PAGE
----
A Taste of Paris by David Downie

A Taste of Paris by David Downie

Author:David Downie
Language: eng
Format: epub
Publisher: St. Martin's Press


Entrées, Quatrième Service:

Ancienne Nouvelle, 1700s


Sitting at a sunny table listening to the centerpiece fountain in the leafy, car-free heart of the Palais-Royal, I am often struck by the exquisiteness of the site and the historical aptness of its current occupants. Richelieu’s imposing palace on the southern end is now part of the Ministry of Culture and so is one of the Revolutionary period’s most famous restaurants, Chez Méot. On the north end of the compound’s airy arcaded perimeter is the city’s most venerable, grand Ancien Régime eating establishment, Le Grand Véfour, a worthy survivor.

Raise your glass to progress—though never a straight line, it does exist. As Catholicism transmogrified the pagan pantheon into God and his saints, French republicanism has transformed the monarchy, Revolution, and Napoleonic empires into a presidential democracy with an elected secular king. One of his duties is to glorify French cuisine, the unofficial state religion. Seated in his papal throne in the Palais-Royal, the Minister of Culture plays pontiff to the French president’s king or emperor. These potentates are committed to sampling and promoting native delicacies and potables, spreading the bounty of budgets among stellar restaurateurs, as they would have in the days of Louis XIV. Some entertain as lavishly as Fouquet. Culture and food are big business, France’s soft power. Unlike France’s armies so far they haven’t been beaten in battle.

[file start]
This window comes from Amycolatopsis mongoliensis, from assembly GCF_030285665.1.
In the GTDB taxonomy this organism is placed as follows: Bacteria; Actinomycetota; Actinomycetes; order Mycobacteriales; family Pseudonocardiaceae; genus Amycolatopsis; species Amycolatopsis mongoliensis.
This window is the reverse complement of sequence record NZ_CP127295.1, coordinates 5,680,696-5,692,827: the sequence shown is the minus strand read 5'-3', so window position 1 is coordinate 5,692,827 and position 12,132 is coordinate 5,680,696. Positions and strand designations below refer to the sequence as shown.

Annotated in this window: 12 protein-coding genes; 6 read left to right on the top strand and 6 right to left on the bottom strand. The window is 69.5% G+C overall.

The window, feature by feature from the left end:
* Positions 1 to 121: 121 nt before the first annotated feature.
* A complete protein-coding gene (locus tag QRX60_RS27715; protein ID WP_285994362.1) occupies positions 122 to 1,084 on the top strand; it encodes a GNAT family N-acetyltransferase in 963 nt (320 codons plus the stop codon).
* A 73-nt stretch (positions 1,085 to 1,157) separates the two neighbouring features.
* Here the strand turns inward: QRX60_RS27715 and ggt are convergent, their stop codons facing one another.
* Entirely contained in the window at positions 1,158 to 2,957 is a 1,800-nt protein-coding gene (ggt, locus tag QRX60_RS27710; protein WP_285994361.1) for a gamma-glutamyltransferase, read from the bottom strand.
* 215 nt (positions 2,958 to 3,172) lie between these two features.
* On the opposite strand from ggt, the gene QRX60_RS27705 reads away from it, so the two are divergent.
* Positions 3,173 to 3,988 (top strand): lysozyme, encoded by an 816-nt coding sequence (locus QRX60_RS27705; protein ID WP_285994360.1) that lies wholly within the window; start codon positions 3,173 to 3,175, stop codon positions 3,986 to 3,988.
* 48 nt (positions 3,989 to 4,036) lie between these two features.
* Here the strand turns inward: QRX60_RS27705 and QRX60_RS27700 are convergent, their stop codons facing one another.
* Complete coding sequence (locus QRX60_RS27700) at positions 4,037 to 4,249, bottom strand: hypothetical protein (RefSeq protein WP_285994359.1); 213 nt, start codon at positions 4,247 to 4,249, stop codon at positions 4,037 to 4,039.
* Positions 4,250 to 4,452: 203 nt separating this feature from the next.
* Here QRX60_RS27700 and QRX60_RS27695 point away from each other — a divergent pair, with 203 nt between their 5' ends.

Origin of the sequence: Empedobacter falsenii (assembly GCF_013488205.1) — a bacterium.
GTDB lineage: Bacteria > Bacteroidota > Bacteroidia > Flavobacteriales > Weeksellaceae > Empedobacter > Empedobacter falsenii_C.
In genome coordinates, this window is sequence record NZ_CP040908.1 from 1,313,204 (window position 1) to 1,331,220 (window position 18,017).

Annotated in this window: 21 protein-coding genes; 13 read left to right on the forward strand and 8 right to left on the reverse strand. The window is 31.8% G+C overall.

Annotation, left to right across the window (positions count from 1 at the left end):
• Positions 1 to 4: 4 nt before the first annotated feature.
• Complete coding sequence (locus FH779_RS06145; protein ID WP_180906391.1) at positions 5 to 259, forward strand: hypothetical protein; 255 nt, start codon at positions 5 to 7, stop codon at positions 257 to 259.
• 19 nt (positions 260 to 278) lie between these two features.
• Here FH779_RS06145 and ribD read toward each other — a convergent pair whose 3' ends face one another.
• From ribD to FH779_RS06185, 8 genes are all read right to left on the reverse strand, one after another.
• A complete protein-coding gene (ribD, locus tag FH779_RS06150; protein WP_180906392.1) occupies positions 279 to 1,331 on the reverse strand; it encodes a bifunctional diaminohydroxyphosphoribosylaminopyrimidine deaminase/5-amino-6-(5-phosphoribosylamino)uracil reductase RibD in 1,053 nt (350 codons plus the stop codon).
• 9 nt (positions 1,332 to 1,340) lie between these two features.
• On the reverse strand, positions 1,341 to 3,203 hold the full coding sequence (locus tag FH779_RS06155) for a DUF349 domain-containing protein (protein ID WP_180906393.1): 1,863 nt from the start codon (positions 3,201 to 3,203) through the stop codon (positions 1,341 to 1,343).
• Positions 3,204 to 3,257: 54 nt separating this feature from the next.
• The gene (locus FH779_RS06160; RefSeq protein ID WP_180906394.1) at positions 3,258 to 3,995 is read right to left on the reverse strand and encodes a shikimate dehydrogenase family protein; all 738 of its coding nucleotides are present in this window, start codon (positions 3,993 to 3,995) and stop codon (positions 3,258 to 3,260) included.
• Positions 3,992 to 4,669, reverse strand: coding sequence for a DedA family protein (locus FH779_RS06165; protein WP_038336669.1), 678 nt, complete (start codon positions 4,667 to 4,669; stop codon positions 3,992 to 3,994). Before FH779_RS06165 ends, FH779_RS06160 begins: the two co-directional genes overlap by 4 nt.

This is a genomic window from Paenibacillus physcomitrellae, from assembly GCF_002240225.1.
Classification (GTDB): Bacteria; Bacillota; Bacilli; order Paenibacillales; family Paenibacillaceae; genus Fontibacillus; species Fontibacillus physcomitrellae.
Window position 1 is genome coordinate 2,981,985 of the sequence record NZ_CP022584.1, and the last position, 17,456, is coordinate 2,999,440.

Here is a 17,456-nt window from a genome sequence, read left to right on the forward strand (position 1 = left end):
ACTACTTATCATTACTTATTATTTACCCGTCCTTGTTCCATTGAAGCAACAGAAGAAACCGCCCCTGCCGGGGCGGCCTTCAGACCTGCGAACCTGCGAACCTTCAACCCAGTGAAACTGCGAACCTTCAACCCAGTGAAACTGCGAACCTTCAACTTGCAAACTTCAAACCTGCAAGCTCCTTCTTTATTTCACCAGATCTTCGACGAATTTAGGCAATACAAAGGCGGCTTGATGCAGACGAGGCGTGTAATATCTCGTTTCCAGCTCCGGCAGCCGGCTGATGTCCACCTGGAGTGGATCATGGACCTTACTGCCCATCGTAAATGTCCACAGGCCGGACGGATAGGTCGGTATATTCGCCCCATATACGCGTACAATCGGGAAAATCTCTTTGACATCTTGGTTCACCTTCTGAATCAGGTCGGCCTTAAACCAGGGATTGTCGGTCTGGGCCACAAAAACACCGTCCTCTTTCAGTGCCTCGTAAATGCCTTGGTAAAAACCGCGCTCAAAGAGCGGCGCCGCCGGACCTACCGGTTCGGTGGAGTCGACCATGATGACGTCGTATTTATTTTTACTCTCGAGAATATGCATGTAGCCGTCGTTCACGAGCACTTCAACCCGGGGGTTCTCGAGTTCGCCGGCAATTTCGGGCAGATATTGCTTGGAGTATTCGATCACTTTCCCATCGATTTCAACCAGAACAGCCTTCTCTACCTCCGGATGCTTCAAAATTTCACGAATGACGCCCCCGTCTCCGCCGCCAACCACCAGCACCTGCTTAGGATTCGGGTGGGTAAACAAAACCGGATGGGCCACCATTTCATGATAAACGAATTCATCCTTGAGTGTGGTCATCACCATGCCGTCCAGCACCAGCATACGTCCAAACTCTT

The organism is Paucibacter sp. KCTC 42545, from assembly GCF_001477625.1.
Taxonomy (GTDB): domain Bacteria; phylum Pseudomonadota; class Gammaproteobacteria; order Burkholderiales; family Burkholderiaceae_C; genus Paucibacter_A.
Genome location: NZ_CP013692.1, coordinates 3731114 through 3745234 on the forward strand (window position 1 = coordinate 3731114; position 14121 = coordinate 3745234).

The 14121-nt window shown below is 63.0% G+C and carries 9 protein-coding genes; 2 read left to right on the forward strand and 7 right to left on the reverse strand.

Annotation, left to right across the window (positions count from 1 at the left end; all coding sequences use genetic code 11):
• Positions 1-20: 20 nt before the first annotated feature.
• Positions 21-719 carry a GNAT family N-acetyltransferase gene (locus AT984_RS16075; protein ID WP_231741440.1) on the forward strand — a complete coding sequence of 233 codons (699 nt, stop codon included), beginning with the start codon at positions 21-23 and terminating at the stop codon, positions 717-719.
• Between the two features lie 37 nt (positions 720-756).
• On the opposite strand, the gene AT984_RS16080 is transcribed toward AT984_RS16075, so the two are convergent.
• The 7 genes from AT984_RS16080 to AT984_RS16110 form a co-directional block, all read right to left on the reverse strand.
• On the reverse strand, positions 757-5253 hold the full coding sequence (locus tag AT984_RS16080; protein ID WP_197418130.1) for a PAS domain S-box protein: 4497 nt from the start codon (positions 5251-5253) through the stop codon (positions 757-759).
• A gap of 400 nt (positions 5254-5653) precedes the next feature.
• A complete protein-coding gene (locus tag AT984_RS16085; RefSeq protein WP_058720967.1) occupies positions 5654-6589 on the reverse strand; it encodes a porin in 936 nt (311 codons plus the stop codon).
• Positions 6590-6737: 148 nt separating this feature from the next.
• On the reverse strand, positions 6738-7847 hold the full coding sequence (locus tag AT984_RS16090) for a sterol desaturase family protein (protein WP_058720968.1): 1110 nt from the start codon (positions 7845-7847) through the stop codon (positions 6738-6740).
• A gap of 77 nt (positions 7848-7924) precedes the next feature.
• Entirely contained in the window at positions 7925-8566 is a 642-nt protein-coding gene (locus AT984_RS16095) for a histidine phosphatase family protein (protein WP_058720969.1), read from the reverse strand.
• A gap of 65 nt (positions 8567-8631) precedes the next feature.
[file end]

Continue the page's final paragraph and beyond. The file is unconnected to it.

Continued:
Pry yourself off your bench and take a tour around the palace’s garden courtyard. On the façade of Le Grand Véfour, lettering spells out “Café de Chartres,” the name of the premises’ first occupant. The café opened in the late eighteenth century when Chartres was a hereditary title owned by the Orléans branch of the royal family. Most of the Palais-Royal as we see it today dates from the tumultuous last decades of the 1700s. But the history and gastronomic significance of the site are older.

Louis XIV’s nephew, the Regent, Philippe d’Orléans, lived, loved, feasted, and frolicked where the Minister of Culture now sits garlanded by contemporary artworks. The setting seems terribly grand, prim, and in some ways proper. It was grand but neither prim nor proper during the Regency, from 1715 to 1723, when Philippe transformed Richelieu’s former lair into party central.

Like French haute cuisine, the country’s history is an exercise in complexity. Here’s a nutshell version of the Regency.

In the late 1600s, Louis XIV deeded the Palais-Royal to the titular head of the Orléans branch. In his will, drawn up in 1714, the Sun King appointed as Regent his nephew, Philippe, the great-uncle of the king-to-be, Louis XV. Louis XIV died in 1715 after reigning for seventy-two years. His great-grandson Louis XV was five years old. When the time for succession arrived, Philippe the Regent, reigning temporarily, installed the underage Louis XV in the Tuileries Palace several safe blocks away from his own residence. He then got down to the business of picking apart the most autocratic elements of the Sun King’s heritage. A born dealmaker, Philippe turned out to be the proverbial skilled statesman, though his heart wasn’t in the job.


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